The Painter's Friend
The painter Terry Godden was on the brink of his first success. After a violent
crisis, he finds himself outcast.
In his fifties, and with little money, he retreats to a small island. Arriving in the
winter, the island at first seems a desolate and forgotten place. As the seasons
turn, Terry begins to see the island’s beauty, and discovers that he is only one
of many people who have sought refuge here. These independent outsiders, all
with their own considerable struggles, have made a precarious home.
The island is owned by the business man and art collector Alex Kaplan. His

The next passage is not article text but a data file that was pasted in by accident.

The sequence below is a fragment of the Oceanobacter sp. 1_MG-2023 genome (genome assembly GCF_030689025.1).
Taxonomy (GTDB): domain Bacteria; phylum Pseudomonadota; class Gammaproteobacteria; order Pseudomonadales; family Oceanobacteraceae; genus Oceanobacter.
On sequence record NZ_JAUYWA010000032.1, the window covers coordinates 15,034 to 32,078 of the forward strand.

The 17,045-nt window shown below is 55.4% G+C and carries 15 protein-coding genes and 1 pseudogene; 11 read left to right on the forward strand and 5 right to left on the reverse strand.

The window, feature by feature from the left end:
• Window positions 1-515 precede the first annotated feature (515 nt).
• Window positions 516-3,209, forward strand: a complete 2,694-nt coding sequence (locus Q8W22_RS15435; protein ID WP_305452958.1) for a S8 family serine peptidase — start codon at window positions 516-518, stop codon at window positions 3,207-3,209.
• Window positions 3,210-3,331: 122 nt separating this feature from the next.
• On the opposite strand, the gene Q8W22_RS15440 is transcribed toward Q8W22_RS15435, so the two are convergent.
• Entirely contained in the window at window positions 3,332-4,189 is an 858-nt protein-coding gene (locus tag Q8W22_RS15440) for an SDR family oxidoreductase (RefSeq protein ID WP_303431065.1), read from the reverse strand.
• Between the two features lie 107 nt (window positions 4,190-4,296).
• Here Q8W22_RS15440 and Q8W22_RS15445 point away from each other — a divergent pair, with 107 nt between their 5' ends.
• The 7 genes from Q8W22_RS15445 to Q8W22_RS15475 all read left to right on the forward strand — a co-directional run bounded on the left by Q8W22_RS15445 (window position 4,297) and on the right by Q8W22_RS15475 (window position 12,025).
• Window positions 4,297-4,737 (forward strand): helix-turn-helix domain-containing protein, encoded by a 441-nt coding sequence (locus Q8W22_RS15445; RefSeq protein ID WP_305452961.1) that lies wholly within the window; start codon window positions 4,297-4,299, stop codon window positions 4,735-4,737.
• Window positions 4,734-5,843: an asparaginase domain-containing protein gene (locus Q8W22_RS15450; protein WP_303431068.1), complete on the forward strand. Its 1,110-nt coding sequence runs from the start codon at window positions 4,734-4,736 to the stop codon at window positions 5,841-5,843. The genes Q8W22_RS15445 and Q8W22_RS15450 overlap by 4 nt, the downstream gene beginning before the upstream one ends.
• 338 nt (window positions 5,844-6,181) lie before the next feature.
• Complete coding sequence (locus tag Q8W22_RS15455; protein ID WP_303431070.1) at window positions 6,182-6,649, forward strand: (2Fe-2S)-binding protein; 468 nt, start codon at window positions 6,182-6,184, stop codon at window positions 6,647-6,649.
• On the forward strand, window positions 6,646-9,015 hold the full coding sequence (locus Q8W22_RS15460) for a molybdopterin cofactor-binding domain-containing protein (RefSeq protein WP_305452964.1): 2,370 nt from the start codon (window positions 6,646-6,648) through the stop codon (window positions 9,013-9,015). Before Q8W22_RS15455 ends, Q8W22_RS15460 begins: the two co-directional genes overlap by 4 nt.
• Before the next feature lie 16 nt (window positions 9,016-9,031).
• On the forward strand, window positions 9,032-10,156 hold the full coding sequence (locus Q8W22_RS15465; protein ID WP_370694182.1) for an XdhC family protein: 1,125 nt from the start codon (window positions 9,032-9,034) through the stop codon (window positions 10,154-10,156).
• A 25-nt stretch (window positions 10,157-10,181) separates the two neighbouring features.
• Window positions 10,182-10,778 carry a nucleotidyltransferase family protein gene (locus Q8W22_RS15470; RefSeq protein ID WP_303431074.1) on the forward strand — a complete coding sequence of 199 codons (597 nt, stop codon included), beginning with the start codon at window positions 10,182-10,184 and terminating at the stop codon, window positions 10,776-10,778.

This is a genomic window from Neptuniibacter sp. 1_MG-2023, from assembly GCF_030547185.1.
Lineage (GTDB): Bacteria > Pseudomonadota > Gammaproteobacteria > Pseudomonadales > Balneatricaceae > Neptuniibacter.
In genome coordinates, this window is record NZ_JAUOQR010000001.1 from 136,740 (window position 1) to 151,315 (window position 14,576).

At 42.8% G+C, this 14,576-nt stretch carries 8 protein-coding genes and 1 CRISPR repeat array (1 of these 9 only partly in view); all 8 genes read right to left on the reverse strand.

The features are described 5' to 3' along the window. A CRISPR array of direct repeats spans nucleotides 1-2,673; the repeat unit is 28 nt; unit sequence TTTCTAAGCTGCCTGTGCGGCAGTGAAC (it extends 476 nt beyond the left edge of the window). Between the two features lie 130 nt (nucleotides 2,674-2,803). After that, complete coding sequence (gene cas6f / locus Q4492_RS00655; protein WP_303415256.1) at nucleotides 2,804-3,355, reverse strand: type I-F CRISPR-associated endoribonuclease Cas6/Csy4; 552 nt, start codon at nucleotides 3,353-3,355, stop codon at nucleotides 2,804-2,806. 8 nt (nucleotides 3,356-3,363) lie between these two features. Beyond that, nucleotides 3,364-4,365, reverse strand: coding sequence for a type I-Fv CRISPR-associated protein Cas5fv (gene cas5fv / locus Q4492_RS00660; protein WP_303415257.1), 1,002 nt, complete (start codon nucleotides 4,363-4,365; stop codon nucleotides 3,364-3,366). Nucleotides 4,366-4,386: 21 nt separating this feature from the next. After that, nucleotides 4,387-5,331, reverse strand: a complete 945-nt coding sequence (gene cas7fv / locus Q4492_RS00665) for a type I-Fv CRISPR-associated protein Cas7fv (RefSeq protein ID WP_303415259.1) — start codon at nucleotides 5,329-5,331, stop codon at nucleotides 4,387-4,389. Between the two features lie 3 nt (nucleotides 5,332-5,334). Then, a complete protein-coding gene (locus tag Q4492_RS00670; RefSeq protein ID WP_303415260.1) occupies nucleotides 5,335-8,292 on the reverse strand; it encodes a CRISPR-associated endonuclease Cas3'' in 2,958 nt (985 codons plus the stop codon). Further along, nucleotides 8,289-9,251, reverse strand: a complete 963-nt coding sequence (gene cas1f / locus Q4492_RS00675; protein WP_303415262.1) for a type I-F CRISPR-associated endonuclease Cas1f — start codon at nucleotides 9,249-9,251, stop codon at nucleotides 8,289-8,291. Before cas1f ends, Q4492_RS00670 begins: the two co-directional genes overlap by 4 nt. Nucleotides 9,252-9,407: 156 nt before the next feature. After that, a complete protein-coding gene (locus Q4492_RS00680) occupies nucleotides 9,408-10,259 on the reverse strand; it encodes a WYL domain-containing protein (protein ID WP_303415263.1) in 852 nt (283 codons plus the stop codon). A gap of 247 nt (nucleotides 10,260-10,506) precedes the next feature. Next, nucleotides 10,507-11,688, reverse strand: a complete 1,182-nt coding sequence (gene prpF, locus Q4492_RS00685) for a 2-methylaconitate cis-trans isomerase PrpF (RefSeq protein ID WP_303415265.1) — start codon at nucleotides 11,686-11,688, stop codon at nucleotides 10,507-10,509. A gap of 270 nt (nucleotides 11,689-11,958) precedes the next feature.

decision to enforce a rent increase as he seeks to improve his property looks
set to destroy this community that cannot afford to lose the little they have
left. As an artist, Terry believes making the invisible struggles of the island
visible to the world will help – but will his interference save anybody other than
The Painter’s Friend shows the human cost of gentrification for those
dispossessed. The novel also explores the role of art in protest, and asks who
gets to be an artist and what they owe in return. Written with visual lyricism
and driven clarity, Howard Cunnell’s incendiary story about class and resistance
builds to an unforgettable climax. It is an urgent novel for our unjust times.
Paperback, 288 pages